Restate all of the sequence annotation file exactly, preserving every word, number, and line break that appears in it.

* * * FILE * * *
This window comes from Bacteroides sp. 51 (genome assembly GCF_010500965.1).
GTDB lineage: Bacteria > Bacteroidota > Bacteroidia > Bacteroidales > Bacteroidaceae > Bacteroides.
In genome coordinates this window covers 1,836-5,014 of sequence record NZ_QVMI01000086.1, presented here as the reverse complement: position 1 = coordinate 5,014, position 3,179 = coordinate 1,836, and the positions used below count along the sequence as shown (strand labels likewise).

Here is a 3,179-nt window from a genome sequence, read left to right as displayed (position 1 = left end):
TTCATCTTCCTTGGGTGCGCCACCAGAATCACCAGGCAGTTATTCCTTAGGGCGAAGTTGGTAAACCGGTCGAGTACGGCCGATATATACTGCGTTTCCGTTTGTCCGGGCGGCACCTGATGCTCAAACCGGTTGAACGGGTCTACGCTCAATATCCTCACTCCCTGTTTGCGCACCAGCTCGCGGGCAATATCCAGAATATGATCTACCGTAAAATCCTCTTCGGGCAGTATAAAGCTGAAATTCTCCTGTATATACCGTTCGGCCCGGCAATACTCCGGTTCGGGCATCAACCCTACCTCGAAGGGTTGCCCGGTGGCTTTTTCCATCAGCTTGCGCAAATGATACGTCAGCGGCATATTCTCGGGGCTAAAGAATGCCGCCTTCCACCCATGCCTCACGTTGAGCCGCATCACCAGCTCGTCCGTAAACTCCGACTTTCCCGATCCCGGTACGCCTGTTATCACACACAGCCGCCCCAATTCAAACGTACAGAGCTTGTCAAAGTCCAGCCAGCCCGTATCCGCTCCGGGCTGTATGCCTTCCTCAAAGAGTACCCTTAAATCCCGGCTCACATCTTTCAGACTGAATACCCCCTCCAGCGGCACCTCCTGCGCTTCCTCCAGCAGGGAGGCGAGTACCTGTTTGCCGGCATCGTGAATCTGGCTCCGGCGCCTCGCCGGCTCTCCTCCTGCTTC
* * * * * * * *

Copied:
This window comes from Bacteroides sp. 51 (genome assembly GCF_010500965.1).
GTDB lineage: Bacteria > Bacteroidota > Bacteroidia > Bacteroidales > Bacteroidaceae > Bacteroides.
In genome coordinates this window covers 1,836-5,014 of sequence record NZ_QVMI01000086.1, presented here as the reverse complement: position 1 = coordinate 5,014, position 3,179 = coordinate 1,836, and the positions used below count along the sequence as shown (strand labels likewise).

Here is a 3,179-nt window from a genome sequence, read left to right as displayed (position 1 = left end):
TTCATCTTCCTTGGGTGCGCCACCAGAATCACCAGGCAGTTATTCCTTAGGGCGAAGTTGGTAAACCGGTCGAGTACGGCCGATATATACTGCGTTTCCGTTTGTCCGGGCGGCACCTGATGCTCAAACCGGTTGAACGGGTCTACGCTCAATATCCTCACTCCCTGTTTGCGCACCAGCTCGCGGGCAATATCCAGAATATGATCTACCGTAAAATCCTCTTCGGGCAGTATAAAGCTGAAATTCTCCTGTATATACCGTTCGGCCCGGCAATACTCCGGTTCGGGCATCAACCCTACCTCGAAGGGTTGCCCGGTGGCTTTTTCCATCAGCTTGCGCAAATGATACGTCAGCGGCATATTCTCGGGGCTAAAGAATGCCGCCTTCCACCCATGCCTCACGTTGAGCCGCATCACCAGCTCGTCCGTAAACTCCGACTTTCCCGATCCCGGTACGCCTGTTATCACACACAGCCGCCCCAATTCAAACGTACAGAGCTTGTCAAAGTCCAGCCAGCCCGTATCCGCTCCGGGCTGTATGCCTTCCTCAAAGAGTACCCTTAAATCCCGGCTCACATCTTTCAGACTGAATACCCCCTCCAGCGGCACCTCCTGCGCTTCCTCCAGCAGGGAGGCGAGTACCTGTTTGCCGGCATCGTGAATCTGGCTCCGGCGCCTCGCCGGCTCTCCTCCTGCTTC